FORT WORTH, Texas – What started as an average day for Ryan Chaney turned into a deadly demolition derby as he pulled people from the wreckage of a mass-casualty crash in Fort Worth on Thursday.
Chaney, an independent trucker from Argyle, Texas, was driving south on Interstate 35 to work, where he hauls power poles for Sabre Industries. The 6 a.m. traffic moved about 60 mph on mostly dry roads.
As he neared the 820 interchange, Chaney noticed his headlights reflecting off the road and realized there could be black ice. He and other traffic slowed to about 20 mph.
But as he reached the 35W bridge near downtown Fort Worth, the road turned into "a solid sheet of ice," he said. The driver next to him spun out and hit a barrier. He slid into the car, luckily not causing much damage, and gained enough control to pull to the side of the highway.
Chaney got out of his truck and stood next to a concrete barrier that separated him from the express lanes. He asked the other driver who spun out if he was all right. As the driver said that he was fine, he heard skidding sounds from the express lanes beside him. Chaney watched a car slide into the barrier inside the express lanes. Another car was unable to slow down and smashed into the first car.
"The truck behind that vehicle tried to sacrifice himself into the concrete barrier, but the ice was so slick that as soon as he hit the brakes, it was over," Chaney said. "He pushed them about 30 feet. And then it was car, truck, car, truck, car — it was never-ending."
Cars slid and crashed into one another for about three minutes. During a pause in the chaos, Chaney jumped over the barrier to try to help. He found some people who needed help getting out of their cars. Most people seemed OK, so Chaney started to walk through the pileup to see if more people needed help.
The crash got worse. A grain hopper truck smashed into the stopped cars and exploded, he said. "I couldn't see a foot in front of my face. All that stuff was in the air, and I figured that's where I should focus my attention, where it was worse."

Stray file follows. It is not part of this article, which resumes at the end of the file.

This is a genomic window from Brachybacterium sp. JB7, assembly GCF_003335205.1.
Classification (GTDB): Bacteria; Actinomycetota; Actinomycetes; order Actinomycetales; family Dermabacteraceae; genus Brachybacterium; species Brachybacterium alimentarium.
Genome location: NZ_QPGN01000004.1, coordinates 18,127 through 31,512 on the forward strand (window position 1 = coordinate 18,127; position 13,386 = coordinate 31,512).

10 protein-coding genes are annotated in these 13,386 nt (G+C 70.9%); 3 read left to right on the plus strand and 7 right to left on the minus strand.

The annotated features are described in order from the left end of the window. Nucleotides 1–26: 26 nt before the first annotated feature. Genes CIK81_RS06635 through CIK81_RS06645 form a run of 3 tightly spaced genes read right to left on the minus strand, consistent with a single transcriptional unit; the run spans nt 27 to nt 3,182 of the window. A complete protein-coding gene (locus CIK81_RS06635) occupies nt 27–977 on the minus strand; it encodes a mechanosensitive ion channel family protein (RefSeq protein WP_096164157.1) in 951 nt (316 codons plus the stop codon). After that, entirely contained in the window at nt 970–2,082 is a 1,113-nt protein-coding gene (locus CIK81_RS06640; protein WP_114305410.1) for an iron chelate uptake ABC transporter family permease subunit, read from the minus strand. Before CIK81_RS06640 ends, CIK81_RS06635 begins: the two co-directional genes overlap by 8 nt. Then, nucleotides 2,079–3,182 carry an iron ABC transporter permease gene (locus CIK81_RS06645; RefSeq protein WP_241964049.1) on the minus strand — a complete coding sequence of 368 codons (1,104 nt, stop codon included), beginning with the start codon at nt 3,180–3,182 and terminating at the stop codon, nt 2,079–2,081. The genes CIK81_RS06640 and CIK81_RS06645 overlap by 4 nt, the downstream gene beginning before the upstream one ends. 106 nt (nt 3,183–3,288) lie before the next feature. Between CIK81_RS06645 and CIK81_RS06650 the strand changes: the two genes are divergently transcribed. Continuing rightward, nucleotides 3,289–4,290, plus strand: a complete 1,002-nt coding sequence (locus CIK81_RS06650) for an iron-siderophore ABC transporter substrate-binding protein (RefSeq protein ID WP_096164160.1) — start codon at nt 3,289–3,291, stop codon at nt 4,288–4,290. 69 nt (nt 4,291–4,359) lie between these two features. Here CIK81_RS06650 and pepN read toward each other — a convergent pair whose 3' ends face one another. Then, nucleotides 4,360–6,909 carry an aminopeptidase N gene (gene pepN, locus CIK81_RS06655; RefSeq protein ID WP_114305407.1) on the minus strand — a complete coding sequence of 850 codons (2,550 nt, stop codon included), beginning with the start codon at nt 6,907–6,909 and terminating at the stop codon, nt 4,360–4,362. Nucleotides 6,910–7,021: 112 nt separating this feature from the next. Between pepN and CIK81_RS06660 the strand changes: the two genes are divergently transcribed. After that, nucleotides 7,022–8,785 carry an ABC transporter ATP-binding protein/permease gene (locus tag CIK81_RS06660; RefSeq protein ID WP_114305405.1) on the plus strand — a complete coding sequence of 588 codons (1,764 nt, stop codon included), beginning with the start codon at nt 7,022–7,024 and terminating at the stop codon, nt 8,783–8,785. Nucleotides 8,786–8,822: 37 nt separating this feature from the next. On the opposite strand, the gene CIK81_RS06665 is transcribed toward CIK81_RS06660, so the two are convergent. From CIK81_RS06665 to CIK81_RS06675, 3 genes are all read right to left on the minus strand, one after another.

He saw a woman inside a small car, crumpled to the point that he could not tell what kind of car it was. The woman was screaming, so he jumped the rail and tried to get to her. He was in between a semitrailer truck, the rear of a semi, and her car, which was wedged between the two vehicles.
He was trying to help her out of the trapped car when he saw a Fed-Ex truck heading toward them. He dove under the semi and watched helplessly as the truck slammed into the woman.
"And she was crushed to death," he said.
On Facebook, Chaney described the moment.
"I witnessed (someone) die in front of me, where I barely got out with my life. I mean, nearly missed it," he said in the video. "I heard the truck hit, I heard the explosion, then I heard cars and metal crunching, and I threw myself under a semi truck trailer just behind me. And that lady that I was trying to get out of her car got crushed to death. But I did rescue a few other people who I was able to drag out of their vehicle."
After he watched the woman die, Chaney said his "brain kind of shut off."
He remembers a second truck hit the growing pileup at high speed. Cars continued to pile on top of one another. Fires sprang from the wreckage, and Chaney turned toward the front of the crash site again.
A man yelled for him, saying a woman was trapped in her car. She was on her phone and screaming. Chaney used his fists and a pocket blade to knock out her window and pull her out of the car.
"Some of it, I don't remember," he said. "After that lady got crushed, I don't remember much."
In total, about 160 vehicles were part of the roughly mile-long wreckage, according to authorities. Six people have been confirmed dead, and about 65 were injured.
On Facebook, he described the crash as "a genocide of metal."